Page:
1 Like

When you say this, what is the reason you keep priming past 17 and sometimes going to 30?
Is it that you do not see any insulin coming out the end or that you still see air bubbles in the tubing or some other reason?

Still seeing bubbles. Very frustrating!

They are tiny. It’s seems they are coming from the lock. They get smaller as I tap the lock. Is it okay to have a little bit of bubbles?

I also ALWAYS require 16 units to fill the Luer lock and 23" of tubing and I NEVER see bubbles originating from the Luer lock.

How tightly do you twist the Luer lock? While I can’t give you a torque specification , I would say that I tighten mine as if it was a toothpaste tube about to fly in luggage with my best clothes … no pliers, but firmly twisted.

Good luck,


They are super tiny. Champagne bubbles would be a good description. I will try to slow it down the next time I do a change. I know the lock is tight so that can’t be it. I think maybe I’m making a mountain out of a mole hill here, so to speak.

My Tandem trainer told me to place the pump on its end and hold the tubing up in the air (holding the leur lock) until the leur lock was filled with insulin, which takes me about 9U. This helps air bubbles to get out and through the leur lock.

When I prime with the pump on its side, I sometimes see bubbles come up out from the cartridge later in the priming, and get stuck in the lock.

How does everyone keep the pump vertical without knocking it around while flicking? I’ve thought about building some sort of little jig. I currently use the box for the cartridges to hold it in place and keep it sticking out. Could I be flicking too hard. I have a hard time lightening up sometimes. I over compensate for everything even when I don’t need to at all.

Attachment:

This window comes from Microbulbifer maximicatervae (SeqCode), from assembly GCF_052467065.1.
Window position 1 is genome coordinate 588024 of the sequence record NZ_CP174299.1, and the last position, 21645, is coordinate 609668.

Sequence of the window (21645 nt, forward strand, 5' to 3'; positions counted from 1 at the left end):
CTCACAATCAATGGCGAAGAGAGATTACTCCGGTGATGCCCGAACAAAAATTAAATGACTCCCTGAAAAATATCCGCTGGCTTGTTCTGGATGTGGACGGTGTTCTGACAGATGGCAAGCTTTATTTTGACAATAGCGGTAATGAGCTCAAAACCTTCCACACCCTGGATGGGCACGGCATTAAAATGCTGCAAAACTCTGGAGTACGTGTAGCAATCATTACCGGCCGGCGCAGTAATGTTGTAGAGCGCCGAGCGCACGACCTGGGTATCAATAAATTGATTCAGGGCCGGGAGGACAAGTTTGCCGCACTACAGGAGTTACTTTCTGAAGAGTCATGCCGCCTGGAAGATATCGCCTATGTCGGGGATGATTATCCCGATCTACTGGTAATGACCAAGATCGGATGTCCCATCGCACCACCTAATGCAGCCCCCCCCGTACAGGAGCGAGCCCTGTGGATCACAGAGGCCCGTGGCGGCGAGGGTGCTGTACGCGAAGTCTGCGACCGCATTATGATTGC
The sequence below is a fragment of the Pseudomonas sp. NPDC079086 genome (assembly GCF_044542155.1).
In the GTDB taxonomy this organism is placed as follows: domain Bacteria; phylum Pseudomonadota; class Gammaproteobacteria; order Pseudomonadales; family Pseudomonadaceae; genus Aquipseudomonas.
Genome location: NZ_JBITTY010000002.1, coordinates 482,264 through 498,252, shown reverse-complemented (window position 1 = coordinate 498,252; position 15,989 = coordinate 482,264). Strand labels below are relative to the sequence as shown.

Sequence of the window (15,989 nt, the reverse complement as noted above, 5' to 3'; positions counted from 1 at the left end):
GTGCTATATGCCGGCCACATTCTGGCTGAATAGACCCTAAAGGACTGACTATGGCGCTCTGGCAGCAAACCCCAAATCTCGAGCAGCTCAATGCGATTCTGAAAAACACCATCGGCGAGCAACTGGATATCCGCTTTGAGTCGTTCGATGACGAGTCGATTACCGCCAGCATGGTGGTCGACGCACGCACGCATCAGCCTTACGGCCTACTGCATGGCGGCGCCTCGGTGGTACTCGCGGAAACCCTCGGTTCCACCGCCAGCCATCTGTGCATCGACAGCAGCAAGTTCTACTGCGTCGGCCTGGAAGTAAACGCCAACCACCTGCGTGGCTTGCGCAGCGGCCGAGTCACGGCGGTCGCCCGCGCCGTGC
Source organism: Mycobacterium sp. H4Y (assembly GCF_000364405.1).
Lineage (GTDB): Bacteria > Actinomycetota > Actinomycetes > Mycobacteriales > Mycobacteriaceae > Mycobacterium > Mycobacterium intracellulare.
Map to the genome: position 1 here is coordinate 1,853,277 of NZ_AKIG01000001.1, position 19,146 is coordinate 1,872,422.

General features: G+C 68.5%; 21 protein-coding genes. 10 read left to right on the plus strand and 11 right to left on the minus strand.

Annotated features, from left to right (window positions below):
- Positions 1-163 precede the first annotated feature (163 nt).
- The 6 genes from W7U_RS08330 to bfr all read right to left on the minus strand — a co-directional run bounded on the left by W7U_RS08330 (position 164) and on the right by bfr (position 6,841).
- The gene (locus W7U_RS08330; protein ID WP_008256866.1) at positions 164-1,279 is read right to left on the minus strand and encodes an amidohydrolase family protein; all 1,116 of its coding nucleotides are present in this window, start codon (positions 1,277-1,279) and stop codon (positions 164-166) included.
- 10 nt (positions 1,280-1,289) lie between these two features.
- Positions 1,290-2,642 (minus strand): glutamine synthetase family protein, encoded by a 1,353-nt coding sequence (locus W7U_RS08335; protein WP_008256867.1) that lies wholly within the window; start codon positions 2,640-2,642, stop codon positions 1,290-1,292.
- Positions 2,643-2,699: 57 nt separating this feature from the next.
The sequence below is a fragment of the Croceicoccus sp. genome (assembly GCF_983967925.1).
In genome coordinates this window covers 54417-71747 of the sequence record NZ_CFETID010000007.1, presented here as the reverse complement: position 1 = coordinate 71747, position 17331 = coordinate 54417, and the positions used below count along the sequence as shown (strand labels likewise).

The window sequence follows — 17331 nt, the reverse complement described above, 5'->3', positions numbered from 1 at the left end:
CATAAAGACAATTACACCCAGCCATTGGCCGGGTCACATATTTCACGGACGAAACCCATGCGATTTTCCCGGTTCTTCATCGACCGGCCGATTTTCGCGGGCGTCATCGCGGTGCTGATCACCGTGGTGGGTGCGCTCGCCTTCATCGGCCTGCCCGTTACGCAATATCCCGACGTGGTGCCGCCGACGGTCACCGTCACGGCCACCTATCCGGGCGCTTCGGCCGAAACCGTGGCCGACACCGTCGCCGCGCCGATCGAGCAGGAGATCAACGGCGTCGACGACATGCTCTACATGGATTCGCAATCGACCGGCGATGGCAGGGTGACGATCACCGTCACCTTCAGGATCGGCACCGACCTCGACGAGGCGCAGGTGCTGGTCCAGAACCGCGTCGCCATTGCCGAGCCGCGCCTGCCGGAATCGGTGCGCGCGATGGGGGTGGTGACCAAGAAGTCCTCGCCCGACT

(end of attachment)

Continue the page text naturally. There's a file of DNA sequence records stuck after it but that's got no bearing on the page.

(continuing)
I literally hold the infusion set and let the rest hang as I fill the tubing.
I can sometimes get drops coming out around 15 units. I usually push out a few drops, if there are any air bubbles, they are the first part to come out.

My secret is to pull most of the air from the cartridge with an empty dry syringe.
Then I do it AGAIN with the full syringe.
When I pull a vacuum on the syringe and I have it full, I TAP the syringe on the edge of the desk/table a few times.
Tapping it like this with the vacuum on it, I can see all the really SMALL bubbles go to the top of the syringe (towards the plunger of course, I always hold the cartridge vertical for the entire process.)
You will see, when you let go of the plunger, what little air is left all goes into one bubble. Make sure that when you push the insulin into the cartridge, to not push any of that air in with it.
BTW, I do this with insulin straight from the fridge. No issues and I KNOW my insulin will last longer by not warming it up.

I’m almost positive I had been looking to hard. I have perfect vision, and still unintentionally trying to get a closer look. (Now that i think about it) Trying too hard. One of my downfalls. Its hard for me to relax. I will make sure to do the next change and see if it shows up in a pic. I appreciate everyone’s patience, and willingness to help me! Hammer: I’m trying to understand. You pull the air out (of the cartridge) a second time with a full syringe? It’s worth a try. I think technique is huge in this situation, just like it is at my work.

I just did a new cartridge, first drop out of the infusion set was at 14 units. I ran it until 16 to make sure I was good.

:grin: Thanks again.